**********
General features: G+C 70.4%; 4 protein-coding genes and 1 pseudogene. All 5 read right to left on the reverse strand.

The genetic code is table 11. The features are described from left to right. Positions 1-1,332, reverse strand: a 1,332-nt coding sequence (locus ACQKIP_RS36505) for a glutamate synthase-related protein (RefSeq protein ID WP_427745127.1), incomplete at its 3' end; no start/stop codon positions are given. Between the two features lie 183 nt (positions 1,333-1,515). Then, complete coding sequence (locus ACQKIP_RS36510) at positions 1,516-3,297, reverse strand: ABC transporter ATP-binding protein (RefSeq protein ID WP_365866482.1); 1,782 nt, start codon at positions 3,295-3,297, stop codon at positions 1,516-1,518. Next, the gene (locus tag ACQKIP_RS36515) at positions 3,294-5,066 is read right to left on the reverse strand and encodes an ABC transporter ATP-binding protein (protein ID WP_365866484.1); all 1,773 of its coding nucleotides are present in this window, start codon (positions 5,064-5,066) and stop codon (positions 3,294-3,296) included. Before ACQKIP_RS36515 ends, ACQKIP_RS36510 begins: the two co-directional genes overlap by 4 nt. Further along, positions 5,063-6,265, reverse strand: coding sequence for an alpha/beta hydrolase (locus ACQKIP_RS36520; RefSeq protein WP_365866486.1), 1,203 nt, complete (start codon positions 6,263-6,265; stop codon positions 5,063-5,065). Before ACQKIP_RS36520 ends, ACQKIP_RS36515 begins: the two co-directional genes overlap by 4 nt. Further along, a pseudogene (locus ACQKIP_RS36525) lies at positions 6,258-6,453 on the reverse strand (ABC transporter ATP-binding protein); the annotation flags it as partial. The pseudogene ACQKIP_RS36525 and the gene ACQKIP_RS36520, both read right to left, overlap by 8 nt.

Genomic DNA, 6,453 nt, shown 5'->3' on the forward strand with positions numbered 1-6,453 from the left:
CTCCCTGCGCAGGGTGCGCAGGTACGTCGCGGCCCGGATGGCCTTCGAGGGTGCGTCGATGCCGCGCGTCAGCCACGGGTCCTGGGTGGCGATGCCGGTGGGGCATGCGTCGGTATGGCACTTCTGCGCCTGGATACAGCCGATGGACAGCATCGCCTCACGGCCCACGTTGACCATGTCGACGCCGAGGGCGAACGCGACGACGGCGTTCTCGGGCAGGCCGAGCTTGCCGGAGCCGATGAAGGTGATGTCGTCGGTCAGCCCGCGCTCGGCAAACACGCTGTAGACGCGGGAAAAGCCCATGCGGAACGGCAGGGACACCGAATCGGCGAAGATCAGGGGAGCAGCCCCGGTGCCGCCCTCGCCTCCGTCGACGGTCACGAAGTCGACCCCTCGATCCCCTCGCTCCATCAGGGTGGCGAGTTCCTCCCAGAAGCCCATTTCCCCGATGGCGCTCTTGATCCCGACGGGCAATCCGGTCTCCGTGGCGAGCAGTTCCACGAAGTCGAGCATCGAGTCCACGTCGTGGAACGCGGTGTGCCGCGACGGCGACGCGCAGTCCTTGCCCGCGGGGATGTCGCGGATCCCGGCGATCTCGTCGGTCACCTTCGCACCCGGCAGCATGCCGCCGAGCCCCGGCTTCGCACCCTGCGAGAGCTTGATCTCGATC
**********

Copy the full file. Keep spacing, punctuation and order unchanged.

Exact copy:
General features: G+C 70.4%; 4 protein-coding genes and 1 pseudogene. All 5 read right to left on the reverse strand.

The genetic code is table 11. The features are described from left to right. Positions 1-1,332, reverse strand: a 1,332-nt coding sequence (locus ACQKIP_RS36505) for a glutamate synthase-related protein (RefSeq protein ID WP_427745127.1), incomplete at its 3' end; no start/stop codon positions are given. Between the two features lie 183 nt (positions 1,333-1,515). Then, complete coding sequence (locus ACQKIP_RS36510) at positions 1,516-3,297, reverse strand: ABC transporter ATP-binding protein (RefSeq protein ID WP_365866482.1); 1,782 nt, start codon at positions 3,295-3,297, stop codon at positions 1,516-1,518. Next, the gene (locus tag ACQKIP_RS36515) at positions 3,294-5,066 is read right to left on the reverse strand and encodes an ABC transporter ATP-binding protein (protein ID WP_365866484.1); all 1,773 of its coding nucleotides are present in this window, start codon (positions 5,064-5,066) and stop codon (positions 3,294-3,296) included. Before ACQKIP_RS36515 ends, ACQKIP_RS36510 begins: the two co-directional genes overlap by 4 nt. Further along, positions 5,063-6,265, reverse strand: coding sequence for an alpha/beta hydrolase (locus ACQKIP_RS36520; RefSeq protein WP_365866486.1), 1,203 nt, complete (start codon positions 6,263-6,265; stop codon positions 5,063-5,065). Before ACQKIP_RS36520 ends, ACQKIP_RS36515 begins: the two co-directional genes overlap by 4 nt. Further along, a pseudogene (locus ACQKIP_RS36525) lies at positions 6,258-6,453 on the reverse strand (ABC transporter ATP-binding protein); the annotation flags it as partial. The pseudogene ACQKIP_RS36525 and the gene ACQKIP_RS36520, both read right to left, overlap by 8 nt.

Genomic DNA, 6,453 nt, shown 5'->3' on the forward strand with positions numbered 1-6,453 from the left:
CTCCCTGCGCAGGGTGCGCAGGTACGTCGCGGCCCGGATGGCCTTCGAGGGTGCGTCGATGCCGCGCGTCAGCCACGGGTCCTGGGTGGCGATGCCGGTGGGGCATGCGTCGGTATGGCACTTCTGCGCCTGGATACAGCCGATGGACAGCATCGCCTCACGGCCCACGTTGACCATGTCGACGCCGAGGGCGAACGCGACGACGGCGTTCTCGGGCAGGCCGAGCTTGCCGGAGCCGATGAAGGTGATGTCGTCGGTCAGCCCGCGCTCGGCAAACACGCTGTAGACGCGGGAAAAGCCCATGCGGAACGGCAGGGACACCGAATCGGCGAAGATCAGGGGAGCAGCCCCGGTGCCGCCCTCGCCTCCGTCGACGGTCACGAAGTCGACCCCTCGATCCCCTCGCTCCATCAGGGTGGCGAGTTCCTCCCAGAAGCCCATTTCCCCGATGGCGCTCTTGATCCCGACGGGCAATCCGGTCTCCGTGGCGAGCAGTTCCACGAAGTCGAGCATCGAGTCCACGTCGTGGAACGCGGTGTGCCGCGACGGCGACGCGCAGTCCTTGCCCGCGGGGATGTCGCGGATCCCGGCGATCTCGTCGGTCACCTTCGCACCCGGCAGCATGCCGCCGAGCCCCGGCTTCGCACCCTGCGAGAGCTTGATCTCGATC